Angel Building

London. 2010

  • Project Details
  • Completion: 2010
  • Cost: £72 Million
  • Clients: Derwent London plc

Angel Building is about redefinition; of an out-of-date building; of a forgotten service yard; of a fragmented street edge; and of the combination of workplace with public space. An existing concrete frame – extended vertically and horizontally to create a better contextual fit – is reused and wrapped in a highly-efficient glazed skin. A forgotten service courtyard is transformed into a six-storey top-lit public room of grand proportions, set at the heart of the building to offer a variety of spaces to convene, dine and repose. Once an unloved 1980s office building facing demolition, it is now a 355,300 square foot hub of activity that’s redefining workplace with its mix of public atrium, café, bespoke works of art and rooftop terraces. Through re-using the existing frame, the project has its cake and eats it, saving 7,400 tons of CO2 of embodied energy (the equivalent to running the entire new building for 13 years) while providing 40 per cent more functional area than previously.


BCO Test of Time Award 2015 AIA Award 2012 Chicago Athenaeum Green Good Design Award 2012 CIBSE Building Performance Awards: Refurbishment Project Award 2012 Islington Society Award: Best New or Restored Building in the Borough 2012 3R Awards: Office Category 2011 British Construction Industry Award: Judges Special Award 2011 British Council of Offices National Award: Refurbished & Recycled Workspace 2011 Civic Trust Awards: Commendation 2011 Concrete Society Award: Rejuvenation Award & Certificate of Excellence 2011 New London Award for Working 2011 Regeneration & Renewal Award: Design Excellence 2011 RIBA Award for Architecture 2011 RIBA Stirling Prize: Shortlist 2011

Angel Building is the re-invention of an unloved early 1980’s commercial building located on one of London’s historic focal points where City Road and St John Street meet Pentonville Rd and bustling Islington High Street. The existing concrete frame is re-used and re-wrapped with a highly energy-efficient glazed skin which extends the building’s envelope at selective points to create a better fit with the surrounding context. An existing open courtyard is enclosed to form an internal, top-lit public room entered off St John Street which acts as the heart of the building. On St John Street a newly landscaped public realm set around existing mature trees and the introduction of shops and restaurant will bring activity to this important frontage in the heart of Islington.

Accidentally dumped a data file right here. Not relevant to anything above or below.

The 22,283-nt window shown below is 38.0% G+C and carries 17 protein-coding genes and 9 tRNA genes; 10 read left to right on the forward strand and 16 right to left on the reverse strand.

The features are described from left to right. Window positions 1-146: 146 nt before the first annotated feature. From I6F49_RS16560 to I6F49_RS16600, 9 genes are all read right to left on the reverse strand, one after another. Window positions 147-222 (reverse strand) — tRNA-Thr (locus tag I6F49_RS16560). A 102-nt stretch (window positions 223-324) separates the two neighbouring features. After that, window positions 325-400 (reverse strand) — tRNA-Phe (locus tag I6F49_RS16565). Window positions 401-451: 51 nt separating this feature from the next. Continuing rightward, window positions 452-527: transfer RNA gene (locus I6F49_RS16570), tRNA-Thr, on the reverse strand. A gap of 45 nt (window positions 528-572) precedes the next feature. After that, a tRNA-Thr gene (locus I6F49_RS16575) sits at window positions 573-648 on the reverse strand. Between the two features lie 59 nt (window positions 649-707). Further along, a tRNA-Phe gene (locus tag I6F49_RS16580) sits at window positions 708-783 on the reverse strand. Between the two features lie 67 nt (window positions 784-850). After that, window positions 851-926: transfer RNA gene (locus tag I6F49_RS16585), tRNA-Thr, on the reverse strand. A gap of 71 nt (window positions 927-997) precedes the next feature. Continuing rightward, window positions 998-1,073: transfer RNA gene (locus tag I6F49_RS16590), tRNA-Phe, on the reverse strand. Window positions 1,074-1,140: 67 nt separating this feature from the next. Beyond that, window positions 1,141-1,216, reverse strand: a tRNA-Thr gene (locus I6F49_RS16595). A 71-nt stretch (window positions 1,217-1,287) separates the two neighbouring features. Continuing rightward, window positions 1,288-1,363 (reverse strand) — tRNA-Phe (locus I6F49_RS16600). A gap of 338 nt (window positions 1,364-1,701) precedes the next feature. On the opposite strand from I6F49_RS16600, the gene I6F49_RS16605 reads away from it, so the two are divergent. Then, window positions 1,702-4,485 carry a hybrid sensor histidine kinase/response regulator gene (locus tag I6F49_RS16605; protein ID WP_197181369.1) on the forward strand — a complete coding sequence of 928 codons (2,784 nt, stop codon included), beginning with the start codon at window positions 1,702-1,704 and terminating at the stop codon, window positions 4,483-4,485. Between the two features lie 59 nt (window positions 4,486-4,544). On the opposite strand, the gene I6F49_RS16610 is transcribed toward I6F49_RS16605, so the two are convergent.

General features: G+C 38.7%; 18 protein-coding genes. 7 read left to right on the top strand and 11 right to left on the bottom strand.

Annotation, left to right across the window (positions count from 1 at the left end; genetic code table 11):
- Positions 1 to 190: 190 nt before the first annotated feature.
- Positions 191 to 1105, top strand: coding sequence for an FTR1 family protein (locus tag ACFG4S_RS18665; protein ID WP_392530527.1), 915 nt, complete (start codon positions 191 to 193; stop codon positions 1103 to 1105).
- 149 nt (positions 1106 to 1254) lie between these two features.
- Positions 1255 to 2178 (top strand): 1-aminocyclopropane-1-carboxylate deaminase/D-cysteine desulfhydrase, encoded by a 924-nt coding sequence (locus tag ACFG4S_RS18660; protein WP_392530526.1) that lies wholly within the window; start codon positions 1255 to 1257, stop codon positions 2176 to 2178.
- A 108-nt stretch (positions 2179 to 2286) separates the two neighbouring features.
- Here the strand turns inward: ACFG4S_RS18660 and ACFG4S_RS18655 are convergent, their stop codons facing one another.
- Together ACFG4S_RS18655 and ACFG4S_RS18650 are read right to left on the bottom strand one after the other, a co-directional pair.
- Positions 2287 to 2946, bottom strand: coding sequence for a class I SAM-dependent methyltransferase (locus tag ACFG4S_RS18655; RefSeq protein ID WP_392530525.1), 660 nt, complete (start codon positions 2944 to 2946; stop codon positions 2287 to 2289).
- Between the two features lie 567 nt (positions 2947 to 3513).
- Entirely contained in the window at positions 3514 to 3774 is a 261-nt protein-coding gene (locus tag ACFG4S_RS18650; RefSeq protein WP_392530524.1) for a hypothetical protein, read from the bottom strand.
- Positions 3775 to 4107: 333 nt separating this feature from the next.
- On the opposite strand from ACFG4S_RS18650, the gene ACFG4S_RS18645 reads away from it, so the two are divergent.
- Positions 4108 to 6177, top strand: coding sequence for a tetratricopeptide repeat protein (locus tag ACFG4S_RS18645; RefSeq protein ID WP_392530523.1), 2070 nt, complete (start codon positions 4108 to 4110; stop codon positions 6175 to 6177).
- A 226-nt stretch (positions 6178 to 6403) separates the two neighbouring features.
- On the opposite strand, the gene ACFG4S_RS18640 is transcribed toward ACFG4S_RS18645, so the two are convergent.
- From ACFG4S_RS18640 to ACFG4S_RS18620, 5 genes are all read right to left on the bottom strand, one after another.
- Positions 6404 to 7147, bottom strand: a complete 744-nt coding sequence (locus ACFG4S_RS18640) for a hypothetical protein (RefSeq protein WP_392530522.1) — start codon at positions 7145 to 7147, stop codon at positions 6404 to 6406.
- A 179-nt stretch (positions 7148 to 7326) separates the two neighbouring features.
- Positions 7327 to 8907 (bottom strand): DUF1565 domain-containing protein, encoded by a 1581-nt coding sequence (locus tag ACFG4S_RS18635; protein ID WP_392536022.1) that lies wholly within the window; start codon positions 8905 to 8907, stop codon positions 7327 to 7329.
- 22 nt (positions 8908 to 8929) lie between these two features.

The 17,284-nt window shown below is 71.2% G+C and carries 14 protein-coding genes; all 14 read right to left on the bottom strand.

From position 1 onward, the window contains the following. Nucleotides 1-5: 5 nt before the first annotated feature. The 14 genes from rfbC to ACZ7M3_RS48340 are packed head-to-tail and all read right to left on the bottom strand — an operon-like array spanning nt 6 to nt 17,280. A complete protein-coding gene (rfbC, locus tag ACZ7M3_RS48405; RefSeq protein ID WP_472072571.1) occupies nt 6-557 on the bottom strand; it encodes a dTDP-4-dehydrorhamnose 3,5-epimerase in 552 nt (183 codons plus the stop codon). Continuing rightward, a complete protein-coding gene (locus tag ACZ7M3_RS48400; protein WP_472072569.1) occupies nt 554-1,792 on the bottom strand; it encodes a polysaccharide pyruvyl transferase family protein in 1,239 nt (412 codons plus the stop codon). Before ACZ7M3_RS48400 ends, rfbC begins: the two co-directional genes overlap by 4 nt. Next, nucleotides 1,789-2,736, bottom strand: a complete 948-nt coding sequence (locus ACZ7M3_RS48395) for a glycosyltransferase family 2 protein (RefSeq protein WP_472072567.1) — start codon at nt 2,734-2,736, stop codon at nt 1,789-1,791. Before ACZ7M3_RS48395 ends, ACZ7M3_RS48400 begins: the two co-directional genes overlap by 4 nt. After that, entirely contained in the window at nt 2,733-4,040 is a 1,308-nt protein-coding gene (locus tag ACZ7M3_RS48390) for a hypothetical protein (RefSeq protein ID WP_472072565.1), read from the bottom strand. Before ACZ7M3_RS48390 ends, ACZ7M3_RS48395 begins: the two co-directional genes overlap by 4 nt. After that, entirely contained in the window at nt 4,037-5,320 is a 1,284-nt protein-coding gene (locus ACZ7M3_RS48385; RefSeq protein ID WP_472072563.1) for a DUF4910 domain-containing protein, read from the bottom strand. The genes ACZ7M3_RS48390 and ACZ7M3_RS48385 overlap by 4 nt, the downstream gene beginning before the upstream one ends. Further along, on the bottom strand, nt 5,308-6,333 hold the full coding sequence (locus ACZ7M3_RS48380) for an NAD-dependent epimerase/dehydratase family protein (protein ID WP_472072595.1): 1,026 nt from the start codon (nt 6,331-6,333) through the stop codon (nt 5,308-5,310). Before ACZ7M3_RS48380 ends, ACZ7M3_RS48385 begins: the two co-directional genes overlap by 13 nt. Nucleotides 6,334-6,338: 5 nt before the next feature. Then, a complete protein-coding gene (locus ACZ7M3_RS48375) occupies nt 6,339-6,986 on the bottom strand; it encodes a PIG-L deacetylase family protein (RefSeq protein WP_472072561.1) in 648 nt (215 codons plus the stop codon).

The project is the latest in series of collaborations with client Derwent London which include Morelands on Old Street (home to AHMM’s offices), Tea Building in Shoreditch (where Shoreditch House hotel has a pool on the roof), Johnson Building in Hatton Garden, and Horseferry House in Westminster (HQ of fashion chain Burberry) – all of which are successful reinventions of existing buildings.


The Angel Building provided the opportunity to build on ideas and experience from these projects and take a step up in scale. The design process began with an architectural tour of New York and Chicago with Dewent London and led by AHMM where a number of the buildings provided reference points. A particular favourite, the Manufacturer’s Hannover Trust Building in New York by Gordon Bunshaft of SOM, suggested how to articulate and proportion the façade and how to deal with a corner site. Mies at Seagram inspired above all through quality of detail and at Crown Hall through the refined use of structure and volume. 


An analysis of the existing building showed that whilst the cladding and services had reached the end of their life, the in-situ concrete structural frame was sound and good floor to ceiling heights generous enough to support reuse. The enormous saving in embodied energy associated with retaining the frame easily outweighed the additional technical complexities of incorporating it, and this strategy was adopted. Also an underused space in front of the building on St Johns Street allowed the footprint to be extended to create a better fit with the curve of the street. The series of mature trees on the site are retained and enhanced by a new high quality public landscaping.